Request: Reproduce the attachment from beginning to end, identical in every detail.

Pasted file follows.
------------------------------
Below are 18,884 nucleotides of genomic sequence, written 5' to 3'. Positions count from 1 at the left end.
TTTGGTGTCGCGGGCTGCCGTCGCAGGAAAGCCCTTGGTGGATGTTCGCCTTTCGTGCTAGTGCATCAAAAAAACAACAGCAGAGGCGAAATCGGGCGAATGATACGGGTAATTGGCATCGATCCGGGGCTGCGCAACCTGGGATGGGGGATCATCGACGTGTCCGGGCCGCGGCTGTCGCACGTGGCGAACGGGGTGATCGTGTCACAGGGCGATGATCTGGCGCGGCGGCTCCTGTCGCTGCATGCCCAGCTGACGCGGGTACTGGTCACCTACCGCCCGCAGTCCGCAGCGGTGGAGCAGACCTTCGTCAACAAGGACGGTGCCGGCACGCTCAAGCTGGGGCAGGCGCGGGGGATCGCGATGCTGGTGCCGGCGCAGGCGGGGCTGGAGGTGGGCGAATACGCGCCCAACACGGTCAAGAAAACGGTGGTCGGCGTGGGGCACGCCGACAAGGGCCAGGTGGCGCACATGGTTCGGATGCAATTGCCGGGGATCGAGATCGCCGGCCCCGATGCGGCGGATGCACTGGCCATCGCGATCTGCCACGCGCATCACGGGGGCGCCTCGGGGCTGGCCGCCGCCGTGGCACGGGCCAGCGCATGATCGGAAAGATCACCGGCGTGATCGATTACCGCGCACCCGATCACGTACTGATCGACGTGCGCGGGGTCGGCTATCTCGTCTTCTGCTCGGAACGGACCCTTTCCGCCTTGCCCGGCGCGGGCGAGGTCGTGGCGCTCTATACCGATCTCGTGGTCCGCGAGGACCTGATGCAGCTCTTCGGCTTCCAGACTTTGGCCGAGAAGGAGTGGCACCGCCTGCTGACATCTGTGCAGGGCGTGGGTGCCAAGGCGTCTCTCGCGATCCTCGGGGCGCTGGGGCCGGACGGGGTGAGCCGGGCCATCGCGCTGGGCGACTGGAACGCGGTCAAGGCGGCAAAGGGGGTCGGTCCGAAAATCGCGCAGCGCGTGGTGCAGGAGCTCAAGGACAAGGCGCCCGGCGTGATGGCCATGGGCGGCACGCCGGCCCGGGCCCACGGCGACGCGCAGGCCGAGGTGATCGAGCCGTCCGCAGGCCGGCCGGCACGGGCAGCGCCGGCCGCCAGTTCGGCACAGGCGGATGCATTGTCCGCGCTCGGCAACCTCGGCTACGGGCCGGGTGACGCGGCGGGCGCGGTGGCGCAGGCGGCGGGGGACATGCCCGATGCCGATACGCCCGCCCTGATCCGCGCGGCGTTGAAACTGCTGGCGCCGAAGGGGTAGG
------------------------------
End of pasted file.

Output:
Below are 18,884 nucleotides of genomic sequence, written 5' to 3'. Positions count from 1 at the left end.
TTTGGTGTCGCGGGCTGCCGTCGCAGGAAAGCCCTTGGTGGATGTTCGCCTTTCGTGCTAGTGCATCAAAAAAACAACAGCAGAGGCGAAATCGGGCGAATGATACGGGTAATTGGCATCGATCCGGGGCTGCGCAACCTGGGATGGGGGATCATCGACGTGTCCGGGCCGCGGCTGTCGCACGTGGCGAACGGGGTGATCGTGTCACAGGGCGATGATCTGGCGCGGCGGCTCCTGTCGCTGCATGCCCAGCTGACGCGGGTACTGGTCACCTACCGCCCGCAGTCCGCAGCGGTGGAGCAGACCTTCGTCAACAAGGACGGTGCCGGCACGCTCAAGCTGGGGCAGGCGCGGGGGATCGCGATGCTGGTGCCGGCGCAGGCGGGGCTGGAGGTGGGCGAATACGCGCCCAACACGGTCAAGAAAACGGTGGTCGGCGTGGGGCACGCCGACAAGGGCCAGGTGGCGCACATGGTTCGGATGCAATTGCCGGGGATCGAGATCGCCGGCCCCGATGCGGCGGATGCACTGGCCATCGCGATCTGCCACGCGCATCACGGGGGCGCCTCGGGGCTGGCCGCCGCCGTGGCACGGGCCAGCGCATGATCGGAAAGATCACCGGCGTGATCGATTACCGCGCACCCGATCACGTACTGATCGACGTGCGCGGGGTCGGCTATCTCGTCTTCTGCTCGGAACGGACCCTTTCCGCCTTGCCCGGCGCGGGCGAGGTCGTGGCGCTCTATACCGATCTCGTGGTCCGCGAGGACCTGATGCAGCTCTTCGGCTTCCAGACTTTGGCCGAGAAGGAGTGGCACCGCCTGCTGACATCTGTGCAGGGCGTGGGTGCCAAGGCGTCTCTCGCGATCCTCGGGGCGCTGGGGCCGGACGGGGTGAGCCGGGCCATCGCGCTGGGCGACTGGAACGCGGTCAAGGCGGCAAAGGGGGTCGGTCCGAAAATCGCGCAGCGCGTGGTGCAGGAGCTCAAGGACAAGGCGCCCGGCGTGATGGCCATGGGCGGCACGCCGGCCCGGGCCCACGGCGACGCGCAGGCCGAGGTGATCGAGCCGTCCGCAGGCCGGCCGGCACGGGCAGCGCCGGCCGCCAGTTCGGCACAGGCGGATGCATTGTCCGCGCTCGGCAACCTCGGCTACGGGCCGGGTGACGCGGCGGGCGCGGTGGCGCAGGCGGCGGGGGACATGCCCGATGCCGATACGCCCGCCCTGATCCGCGCGGCGTTGAAACTGCTGGCGCCGAAGGGGTAGG